After Scandal, Egyptian Cotton Group Tightens Linen Scrutiny
In the months since Target found that a supplier was selling bedsheets that falsely claimed to be 100 percent Egyptian cotton, an industry group has stiffened its standards and doubled down on DNA-based certification.
If you’re thinking of getting fancy Egyptian cotton sheets for a loved one this holiday season, you might want to double-check to ensure you’re getting the real thing.
It’s not necessarily guaranteed, as retail giant Target highlighted earlier this year.
The retailer dropped a contract with Welspun India after it became clear that the sheets Target was getting were not “100% Egyptian cotton,” as advertised. And Target was just the first: Walmart dropped the sheets soon after, and Bed Bath & Beyond did the same last week. Other firms also have been quick to audit the textile giant.
This move has shaken up the bedding industry in significant ways and threatens the future of Welspun. It also put attention on Egyptian cotton in general—for which demand has grown even as cotton production from the country has shrunk significantly. The Cotton Egypt Association (CEA), the group that certifies fabrics as 100-percent Egyptian, has long tested producers’ fibers. The process of certification, however, has faced challenges, because of size limitations.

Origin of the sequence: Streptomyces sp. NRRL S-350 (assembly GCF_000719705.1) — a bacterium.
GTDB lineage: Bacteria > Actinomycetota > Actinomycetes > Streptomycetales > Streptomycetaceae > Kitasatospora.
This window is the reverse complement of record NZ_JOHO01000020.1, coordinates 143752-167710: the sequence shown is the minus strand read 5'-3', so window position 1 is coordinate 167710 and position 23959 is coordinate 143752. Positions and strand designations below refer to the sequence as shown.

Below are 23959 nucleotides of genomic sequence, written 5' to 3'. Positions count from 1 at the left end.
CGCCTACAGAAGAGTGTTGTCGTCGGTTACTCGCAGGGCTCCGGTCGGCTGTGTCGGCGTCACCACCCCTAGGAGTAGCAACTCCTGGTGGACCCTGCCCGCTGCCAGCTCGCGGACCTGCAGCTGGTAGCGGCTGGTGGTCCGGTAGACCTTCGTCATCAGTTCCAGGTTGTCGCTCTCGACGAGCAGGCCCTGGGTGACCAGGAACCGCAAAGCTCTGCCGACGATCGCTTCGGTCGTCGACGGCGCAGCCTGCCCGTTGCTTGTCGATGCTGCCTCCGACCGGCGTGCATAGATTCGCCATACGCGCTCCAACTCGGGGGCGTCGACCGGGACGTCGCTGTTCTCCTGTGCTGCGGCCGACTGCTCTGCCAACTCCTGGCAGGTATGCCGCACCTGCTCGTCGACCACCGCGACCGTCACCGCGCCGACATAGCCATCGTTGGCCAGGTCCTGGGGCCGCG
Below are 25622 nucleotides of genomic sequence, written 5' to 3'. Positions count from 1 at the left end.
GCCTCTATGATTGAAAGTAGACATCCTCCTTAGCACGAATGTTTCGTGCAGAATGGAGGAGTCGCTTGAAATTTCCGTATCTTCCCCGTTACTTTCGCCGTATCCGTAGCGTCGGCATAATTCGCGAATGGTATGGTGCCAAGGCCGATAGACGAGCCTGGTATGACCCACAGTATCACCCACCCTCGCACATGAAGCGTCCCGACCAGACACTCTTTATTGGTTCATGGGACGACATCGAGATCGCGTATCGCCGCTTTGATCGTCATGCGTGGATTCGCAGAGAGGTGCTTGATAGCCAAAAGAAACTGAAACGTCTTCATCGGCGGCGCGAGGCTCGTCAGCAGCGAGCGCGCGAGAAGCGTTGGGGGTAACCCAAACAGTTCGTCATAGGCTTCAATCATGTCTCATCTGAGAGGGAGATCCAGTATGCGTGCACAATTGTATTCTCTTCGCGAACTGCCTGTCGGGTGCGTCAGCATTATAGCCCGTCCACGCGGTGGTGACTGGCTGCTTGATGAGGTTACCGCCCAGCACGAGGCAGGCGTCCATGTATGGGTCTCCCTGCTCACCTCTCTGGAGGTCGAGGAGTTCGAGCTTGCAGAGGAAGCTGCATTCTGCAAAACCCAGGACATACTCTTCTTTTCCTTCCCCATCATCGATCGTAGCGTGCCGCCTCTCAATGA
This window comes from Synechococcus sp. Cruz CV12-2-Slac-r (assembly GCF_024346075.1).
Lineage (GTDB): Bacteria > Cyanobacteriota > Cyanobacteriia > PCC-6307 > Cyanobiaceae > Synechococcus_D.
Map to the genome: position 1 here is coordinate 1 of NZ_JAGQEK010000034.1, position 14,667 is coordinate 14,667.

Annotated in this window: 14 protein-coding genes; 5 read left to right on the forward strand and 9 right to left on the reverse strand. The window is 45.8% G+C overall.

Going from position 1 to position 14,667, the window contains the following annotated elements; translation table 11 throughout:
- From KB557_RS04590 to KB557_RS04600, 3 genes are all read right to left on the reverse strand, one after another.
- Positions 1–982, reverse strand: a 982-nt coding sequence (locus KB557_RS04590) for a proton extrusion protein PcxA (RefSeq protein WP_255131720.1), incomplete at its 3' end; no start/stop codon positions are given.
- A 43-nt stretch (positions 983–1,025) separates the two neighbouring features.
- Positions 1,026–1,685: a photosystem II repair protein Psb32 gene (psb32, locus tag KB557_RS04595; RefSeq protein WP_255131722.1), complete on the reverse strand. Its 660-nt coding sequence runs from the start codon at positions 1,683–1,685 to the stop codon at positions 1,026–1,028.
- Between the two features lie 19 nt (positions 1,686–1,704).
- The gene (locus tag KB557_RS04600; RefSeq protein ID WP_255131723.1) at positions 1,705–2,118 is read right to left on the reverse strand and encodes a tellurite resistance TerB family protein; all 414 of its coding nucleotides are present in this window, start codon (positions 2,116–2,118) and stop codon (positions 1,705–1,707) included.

“You can’t put an employee from the association on each production line to inspect [each item],” noted Mohamed Negm, a tester for CEA, in comments to Bloomberg.
Checking the DNA
CEA’s latest strategy, announced earlier this year, is to conduct DNA-based testing to test more effectively. The results are telling in ways that previous testing methods couldn’t be.
“We have taken samples from all over the world and found that a big percentage of what’s labelled ‘Egyptian cotton’ is not,” CEA Executive Director Khaled Schuman noted at the time.
Welspun is leaning on CEA as it works to repair its brand image in the wake of the Target scandal. Among other steps, Welspun is using CEA’s DNA-based certification process to confirm the integrity of its sheets, as well as moving its production of such cotton in-house “from procuring cotton to the finished product,” Reuters reported last week. The company has maintained its Gold Seal certification from CEA.
In some ways, CEA’s Schulman says, the scandal is a good thing for the sector, as it highlights the importance of integrity for the industry.
“If what was happening had continued, in a few years there would be zero Egyptian cotton,” Schuman told Bloomberg. “The turbulence now is positive. It’s raising awareness, and we are doing everything we can to protect the value of our product.”